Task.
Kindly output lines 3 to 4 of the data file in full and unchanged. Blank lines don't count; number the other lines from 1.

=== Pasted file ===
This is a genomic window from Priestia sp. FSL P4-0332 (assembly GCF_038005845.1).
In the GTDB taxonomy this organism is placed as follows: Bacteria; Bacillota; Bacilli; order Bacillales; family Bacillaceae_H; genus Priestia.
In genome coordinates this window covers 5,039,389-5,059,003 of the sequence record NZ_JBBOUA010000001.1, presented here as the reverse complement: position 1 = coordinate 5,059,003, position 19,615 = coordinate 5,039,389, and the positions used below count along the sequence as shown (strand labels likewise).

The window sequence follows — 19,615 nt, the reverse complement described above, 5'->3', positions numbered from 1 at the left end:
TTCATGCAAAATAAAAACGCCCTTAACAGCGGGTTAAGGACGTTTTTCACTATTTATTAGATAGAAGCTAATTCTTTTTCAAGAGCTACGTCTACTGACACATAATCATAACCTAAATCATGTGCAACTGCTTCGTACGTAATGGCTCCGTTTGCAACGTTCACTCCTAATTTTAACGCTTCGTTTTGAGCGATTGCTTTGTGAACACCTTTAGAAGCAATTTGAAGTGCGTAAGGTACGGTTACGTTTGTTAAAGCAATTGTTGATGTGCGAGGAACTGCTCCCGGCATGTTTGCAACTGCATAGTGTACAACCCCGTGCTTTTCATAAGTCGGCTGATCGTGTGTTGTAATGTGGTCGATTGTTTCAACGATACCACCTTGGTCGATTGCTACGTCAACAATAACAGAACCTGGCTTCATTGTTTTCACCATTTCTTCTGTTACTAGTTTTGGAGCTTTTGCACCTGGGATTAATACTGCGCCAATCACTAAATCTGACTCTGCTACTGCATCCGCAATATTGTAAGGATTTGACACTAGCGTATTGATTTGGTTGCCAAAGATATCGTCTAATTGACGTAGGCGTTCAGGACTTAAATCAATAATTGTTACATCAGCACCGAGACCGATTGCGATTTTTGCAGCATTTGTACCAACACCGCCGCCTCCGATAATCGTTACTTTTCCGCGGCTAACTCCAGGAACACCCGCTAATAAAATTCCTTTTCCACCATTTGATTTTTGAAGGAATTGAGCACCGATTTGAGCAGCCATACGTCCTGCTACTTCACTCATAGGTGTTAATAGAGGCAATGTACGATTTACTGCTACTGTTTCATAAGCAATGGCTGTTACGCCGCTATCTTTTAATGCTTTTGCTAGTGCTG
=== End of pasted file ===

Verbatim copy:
In genome coordinates this window covers 5,039,389-5,059,003 of the sequence record NZ_JBBOUA010000001.1, presented here as the reverse complement: position 1 = coordinate 5,059,003, position 19,615 = coordinate 5,039,389, and the positions used below count along the sequence as shown (strand labels likewise).

The window sequence follows — 19,615 nt, the reverse complement described above, 5'->3', positions numbered from 1 at the left end: